The copy we are selling is similar to the one pictured above.
Side One: Mint Minus Minus
Side Two: Mint Minus Minus
- This outstanding 360 Stereo pressing of the band's sophomore release boasts solid Double Plus (A++) sound from start to finish - fairly quiet vinyl too
- You will not believe how punchy, lively, dynamic, and exciting some of these tracks sound here
- One of the better sounding Byrds recordings, with a number of their best songs, including the title track
- 4 1/2 stars: "...more Bob Dylan covers were included, as well, and "Satisfied Mind" was their first foray into country-rock, a direction they would explore in much greater depth throughout the rest of the '60s."
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Vintage covers for this album are hard to find in clean shape. Most of them will have at least some amount of ringwear, seam wear and edge wear. We guarantee that the cover we supply with this Hot Stamper is at least VG, and it will probably be VG+. If you are picky about your covers please let us know in advance so that we can be sure we have a nice cover for you.
This Columbia 360 label pressing has excellent sound on both sides and the vinyl is about as quiet as any of these 360 Label pressings ever are.
It took us a long time, but we pulled together enough clean copies for a big shootout, and these two sides were some of the best we played. The 60's analog magic is alive and well here. This copy is much richer and fuller than the average copy and the silky sweet vocals are a sure sign that the top end was cut correctly. Jim McGuinn's 12-string electric guitar sounds wonderful, free of that tear-your-head-off aggressive quality you normally hear on Byrds vinyl.
This early pressing has the kind of Tubey Magical Midrange that modern records can barely BEGIN to reproduce. Folks, that sound is gone and it sure isn't showing signs of coming back. If you love hearing INTO a recording, actually being able to "see" the performers, and feeling as if you are sitting in the studio with the band, this is the record for you. It's what vintage all analog recordings are known for -- this sound.
If you exclusively play modern repressings of vintage recordings, I can say without fear of contradiction that you have never heard this kind of sound on vinyl. Old records have it -- not often, and certainly not always -- but maybe one out of a hundred new records do, and those are some pretty long odds.
What the Best Sides of Turn! Turn! Turn! Have to Offer Is Not Hard to Hear
- The biggest, most immediate staging in the largest acoustic space
- The most Tubey Magic, without which you have almost nothing. CDs give you clean and clear. Only the best vintage vinyl pressings offer the kind of Tubey Magic that was on the tapes in 1965
- Tight, note-like, rich, full-bodied bass, with the correct amount of weight down low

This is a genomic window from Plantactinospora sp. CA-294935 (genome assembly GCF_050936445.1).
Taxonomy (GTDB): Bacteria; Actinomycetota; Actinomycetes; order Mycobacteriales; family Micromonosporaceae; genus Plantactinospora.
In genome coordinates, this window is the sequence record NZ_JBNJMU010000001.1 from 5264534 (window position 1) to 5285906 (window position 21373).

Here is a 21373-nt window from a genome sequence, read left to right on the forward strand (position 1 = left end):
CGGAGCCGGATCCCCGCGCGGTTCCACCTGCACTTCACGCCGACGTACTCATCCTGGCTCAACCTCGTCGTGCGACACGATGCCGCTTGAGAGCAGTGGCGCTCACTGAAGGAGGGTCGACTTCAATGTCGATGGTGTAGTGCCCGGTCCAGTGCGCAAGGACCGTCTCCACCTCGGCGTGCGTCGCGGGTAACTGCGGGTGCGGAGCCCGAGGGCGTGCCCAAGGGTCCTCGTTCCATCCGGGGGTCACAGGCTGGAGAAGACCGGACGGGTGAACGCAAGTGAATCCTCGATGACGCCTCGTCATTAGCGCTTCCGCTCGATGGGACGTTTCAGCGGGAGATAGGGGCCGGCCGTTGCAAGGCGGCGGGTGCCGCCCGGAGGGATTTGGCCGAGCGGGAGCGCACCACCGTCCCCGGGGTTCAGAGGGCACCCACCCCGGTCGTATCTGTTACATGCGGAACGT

- Natural tonality in the midrange -- with all the instruments having the correct timbre
- Transparency and resolution, critical to hearing into the three-dimensional studio space
No doubt there's more but we hope that should do for now. Playing the record is the only way to hear all of the qualities we discuss above, and playing the best pressings against a pile of other copies under rigorously controlled conditions is the only way to find a pressing that sounds as good as this one does.
What We're Listening For on The Band's Sophomore Release
- Energy for starters. What could be more important than the life of the music?
- Then: presence and immediacy. The vocals aren't "back there" somewhere, lost in the mix. They're front and center where any recording engineer worth his salt would put them.
- The Big Sound comes next -- wall to wall, lots of depth, huge space, three-dimensionality, all that sort of thing.
- Then transient information -- fast, clear, sharp attacks, not the smear and thickness so common to these LPs.
- Tight punchy bass -- which ties in with good transient information, also the issue of frequency extension further down.
- Next: transparency -- the quality that allows you to hear deep into the soundfield, showing you the space and air around all the instruments.
- Extend the top and bottom and voila, you have The Real Thing -- an honest to goodness Hot Stamper.
Mint Minus Minus is about as quiet as any vintage pressing will play, and since only the right vintage pressings have any hope of sounding good on this album, that will most often be the playing condition of the copies we sell. (The copies that are even a bit noisier get listed on the site are seriously reduced prices or traded back in to the local record stores we shop at.)
Those of you looking for quiet vinyl will have to settle for the sound of other pressings and Heavy Vinyl reissues, purchased elsewhere of course as we have no interest in selling records that don't have the vintage analog magic of these wonderful recordings.
If you want to make the trade-off between bad sound and quiet surfaces with whatever Heavy Vinyl pressing might be available, well, that's certainly your prerogative, but we can't imagine losing what's good about this music -- the size, the energy, the presence, the clarity, the weight -- just to hear it with less background noise.
- Turn! Turn! Turn!
- It Won’t Be Wrong
- Set You Free This Time
- Lay Down Your Weary Tune
- He Was a Friend of Mine
- The World Turns All Around Her
- Satisfied Mind
- If You’re Gone
- The Times They Are A-Changin’
- Wait and See
- Oh! Susannah
AMG 4 1/2 Star Review
... they concentrated more on original material, Gene Clark in particular offering some strong compositions with "Set You Free This Time," "The World Turns All Around Her," and "If You're Gone." A couple more Bob Dylan covers were included, as well, and "Satisfied Mind" was their first foray into country-rock, a direction they would explore in much greater depth throughout the rest of the '60s.